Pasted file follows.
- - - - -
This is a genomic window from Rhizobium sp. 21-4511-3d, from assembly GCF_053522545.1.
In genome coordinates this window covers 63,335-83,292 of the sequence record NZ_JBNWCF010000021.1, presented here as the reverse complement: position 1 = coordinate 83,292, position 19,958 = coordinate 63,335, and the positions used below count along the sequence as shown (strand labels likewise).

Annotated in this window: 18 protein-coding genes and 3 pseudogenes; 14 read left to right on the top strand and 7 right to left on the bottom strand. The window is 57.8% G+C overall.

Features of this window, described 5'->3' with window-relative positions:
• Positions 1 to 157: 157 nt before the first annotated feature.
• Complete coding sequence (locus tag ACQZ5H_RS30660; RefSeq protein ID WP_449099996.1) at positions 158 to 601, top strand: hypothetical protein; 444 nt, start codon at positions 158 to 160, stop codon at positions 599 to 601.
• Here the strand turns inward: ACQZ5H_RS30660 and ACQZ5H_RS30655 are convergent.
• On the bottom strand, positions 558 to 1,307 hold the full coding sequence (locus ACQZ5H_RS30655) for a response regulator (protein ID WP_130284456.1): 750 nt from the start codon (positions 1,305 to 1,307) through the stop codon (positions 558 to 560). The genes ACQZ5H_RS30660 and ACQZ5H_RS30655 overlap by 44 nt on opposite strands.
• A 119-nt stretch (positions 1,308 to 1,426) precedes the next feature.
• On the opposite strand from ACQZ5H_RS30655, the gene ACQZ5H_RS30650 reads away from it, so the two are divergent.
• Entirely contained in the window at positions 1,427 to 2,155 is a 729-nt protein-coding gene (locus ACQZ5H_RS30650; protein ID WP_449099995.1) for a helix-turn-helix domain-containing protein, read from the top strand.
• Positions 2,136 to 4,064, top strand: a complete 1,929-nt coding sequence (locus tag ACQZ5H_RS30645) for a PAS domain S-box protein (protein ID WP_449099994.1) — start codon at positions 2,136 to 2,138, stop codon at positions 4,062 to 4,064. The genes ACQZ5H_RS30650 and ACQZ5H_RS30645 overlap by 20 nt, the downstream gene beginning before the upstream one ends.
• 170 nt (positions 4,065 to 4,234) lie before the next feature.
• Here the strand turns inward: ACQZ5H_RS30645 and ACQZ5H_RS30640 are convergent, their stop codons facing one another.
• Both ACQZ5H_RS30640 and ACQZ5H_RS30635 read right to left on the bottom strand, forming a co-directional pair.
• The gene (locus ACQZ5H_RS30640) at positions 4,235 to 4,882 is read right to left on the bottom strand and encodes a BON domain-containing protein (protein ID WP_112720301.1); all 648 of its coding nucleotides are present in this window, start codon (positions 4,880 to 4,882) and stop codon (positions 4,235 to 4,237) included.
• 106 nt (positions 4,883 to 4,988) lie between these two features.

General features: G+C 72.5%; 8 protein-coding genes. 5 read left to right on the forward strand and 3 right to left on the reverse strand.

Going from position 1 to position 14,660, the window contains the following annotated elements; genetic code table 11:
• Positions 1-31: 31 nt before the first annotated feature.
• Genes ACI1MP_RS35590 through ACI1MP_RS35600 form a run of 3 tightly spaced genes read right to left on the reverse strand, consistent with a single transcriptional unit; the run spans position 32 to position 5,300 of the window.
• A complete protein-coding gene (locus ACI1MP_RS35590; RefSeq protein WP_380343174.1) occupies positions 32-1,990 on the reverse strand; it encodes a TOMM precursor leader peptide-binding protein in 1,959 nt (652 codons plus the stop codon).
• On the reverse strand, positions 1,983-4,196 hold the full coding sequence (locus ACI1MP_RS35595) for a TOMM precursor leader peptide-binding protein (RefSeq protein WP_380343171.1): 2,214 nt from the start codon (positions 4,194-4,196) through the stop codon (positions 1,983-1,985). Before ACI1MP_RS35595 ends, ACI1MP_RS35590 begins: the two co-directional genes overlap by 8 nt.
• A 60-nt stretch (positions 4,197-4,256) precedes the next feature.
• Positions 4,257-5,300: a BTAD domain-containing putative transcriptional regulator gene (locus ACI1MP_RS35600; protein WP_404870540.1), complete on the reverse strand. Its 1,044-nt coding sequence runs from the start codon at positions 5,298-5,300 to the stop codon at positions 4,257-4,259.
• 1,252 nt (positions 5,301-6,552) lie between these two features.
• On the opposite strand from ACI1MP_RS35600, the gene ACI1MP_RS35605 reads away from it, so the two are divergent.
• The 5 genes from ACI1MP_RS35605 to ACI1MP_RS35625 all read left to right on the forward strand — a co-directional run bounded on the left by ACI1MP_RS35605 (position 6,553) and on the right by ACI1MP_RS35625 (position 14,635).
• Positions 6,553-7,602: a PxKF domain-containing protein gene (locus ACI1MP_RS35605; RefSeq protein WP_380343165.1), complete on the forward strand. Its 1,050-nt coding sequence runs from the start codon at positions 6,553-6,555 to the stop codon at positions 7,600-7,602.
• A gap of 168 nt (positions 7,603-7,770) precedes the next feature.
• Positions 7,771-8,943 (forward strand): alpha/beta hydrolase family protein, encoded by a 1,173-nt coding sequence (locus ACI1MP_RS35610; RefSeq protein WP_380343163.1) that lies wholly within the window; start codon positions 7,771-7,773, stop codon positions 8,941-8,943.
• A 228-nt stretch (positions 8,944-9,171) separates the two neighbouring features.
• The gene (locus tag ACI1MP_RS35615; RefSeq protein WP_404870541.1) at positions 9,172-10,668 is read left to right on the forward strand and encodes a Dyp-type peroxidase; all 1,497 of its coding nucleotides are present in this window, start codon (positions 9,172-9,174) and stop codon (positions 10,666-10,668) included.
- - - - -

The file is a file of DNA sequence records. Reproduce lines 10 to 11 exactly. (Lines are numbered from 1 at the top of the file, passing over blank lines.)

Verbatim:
• On the opposite strand from ACQZ5H_RS30655, the gene ACQZ5H_RS30650 reads away from it, so the two are divergent.
• Entirely contained in the window at positions 1,427 to 2,155 is a 729-nt protein-coding gene (locus ACQZ5H_RS30650; protein ID WP_449099995.1) for a helix-turn-helix domain-containing protein, read from the top strand.